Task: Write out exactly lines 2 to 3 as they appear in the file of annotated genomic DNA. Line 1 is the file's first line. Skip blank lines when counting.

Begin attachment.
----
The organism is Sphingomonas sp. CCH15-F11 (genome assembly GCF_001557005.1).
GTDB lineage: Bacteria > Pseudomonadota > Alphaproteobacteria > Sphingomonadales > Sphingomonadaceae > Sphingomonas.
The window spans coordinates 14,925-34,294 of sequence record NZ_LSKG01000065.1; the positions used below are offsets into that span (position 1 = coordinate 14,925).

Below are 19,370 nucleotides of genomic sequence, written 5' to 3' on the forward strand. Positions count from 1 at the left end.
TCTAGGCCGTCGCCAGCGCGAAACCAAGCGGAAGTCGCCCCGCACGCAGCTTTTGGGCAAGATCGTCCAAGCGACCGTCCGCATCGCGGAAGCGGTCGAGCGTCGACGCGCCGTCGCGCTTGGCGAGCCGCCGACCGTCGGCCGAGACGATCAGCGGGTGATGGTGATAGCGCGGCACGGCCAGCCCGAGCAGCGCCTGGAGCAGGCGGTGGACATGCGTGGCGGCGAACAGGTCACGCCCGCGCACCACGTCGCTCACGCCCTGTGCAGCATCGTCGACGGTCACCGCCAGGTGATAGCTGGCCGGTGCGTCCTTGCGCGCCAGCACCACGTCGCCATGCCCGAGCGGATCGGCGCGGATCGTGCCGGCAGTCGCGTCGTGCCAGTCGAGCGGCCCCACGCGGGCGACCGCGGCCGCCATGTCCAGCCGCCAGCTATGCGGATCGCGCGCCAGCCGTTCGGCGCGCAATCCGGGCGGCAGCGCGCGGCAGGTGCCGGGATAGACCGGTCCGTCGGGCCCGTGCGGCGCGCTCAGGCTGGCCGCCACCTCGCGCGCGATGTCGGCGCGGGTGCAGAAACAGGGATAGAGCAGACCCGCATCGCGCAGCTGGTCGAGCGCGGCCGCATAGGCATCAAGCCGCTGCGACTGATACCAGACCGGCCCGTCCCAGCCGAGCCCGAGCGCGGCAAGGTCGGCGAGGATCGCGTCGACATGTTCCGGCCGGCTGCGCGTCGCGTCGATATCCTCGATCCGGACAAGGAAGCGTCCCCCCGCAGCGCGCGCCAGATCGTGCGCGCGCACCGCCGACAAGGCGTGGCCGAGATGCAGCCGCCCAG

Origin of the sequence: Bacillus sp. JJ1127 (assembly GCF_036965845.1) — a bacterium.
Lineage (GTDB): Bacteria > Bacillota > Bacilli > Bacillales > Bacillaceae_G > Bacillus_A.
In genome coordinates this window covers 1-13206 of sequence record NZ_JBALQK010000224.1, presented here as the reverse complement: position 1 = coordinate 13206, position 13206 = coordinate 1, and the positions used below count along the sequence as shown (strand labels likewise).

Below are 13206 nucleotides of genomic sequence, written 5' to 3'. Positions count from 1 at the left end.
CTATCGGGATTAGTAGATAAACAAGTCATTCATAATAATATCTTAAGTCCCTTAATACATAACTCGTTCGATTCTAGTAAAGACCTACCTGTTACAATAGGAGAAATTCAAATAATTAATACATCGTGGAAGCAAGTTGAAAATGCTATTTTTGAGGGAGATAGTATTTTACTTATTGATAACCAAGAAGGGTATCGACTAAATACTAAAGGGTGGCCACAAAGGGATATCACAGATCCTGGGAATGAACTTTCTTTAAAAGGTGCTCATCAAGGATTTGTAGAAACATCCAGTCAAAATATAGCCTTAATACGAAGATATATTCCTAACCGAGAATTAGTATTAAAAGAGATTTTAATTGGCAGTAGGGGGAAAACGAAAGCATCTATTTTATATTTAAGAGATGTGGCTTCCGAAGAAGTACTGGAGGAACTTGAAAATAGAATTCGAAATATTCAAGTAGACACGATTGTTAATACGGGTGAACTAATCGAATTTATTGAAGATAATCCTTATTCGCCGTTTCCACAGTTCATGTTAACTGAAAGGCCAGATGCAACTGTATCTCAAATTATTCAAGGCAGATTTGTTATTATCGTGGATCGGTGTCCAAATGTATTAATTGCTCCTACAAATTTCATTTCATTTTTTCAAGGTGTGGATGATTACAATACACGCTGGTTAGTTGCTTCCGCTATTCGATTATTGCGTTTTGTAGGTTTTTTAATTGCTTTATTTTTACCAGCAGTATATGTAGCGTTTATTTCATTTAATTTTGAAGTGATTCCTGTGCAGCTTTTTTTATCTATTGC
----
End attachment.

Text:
GTDB lineage: Bacteria > Pseudomonadota > Alphaproteobacteria > Sphingomonadales > Sphingomonadaceae > Sphingomonas.
The window spans coordinates 14,925-34,294 of sequence record NZ_LSKG01000065.1; the positions used below are offsets into that span (position 1 = coordinate 14,925).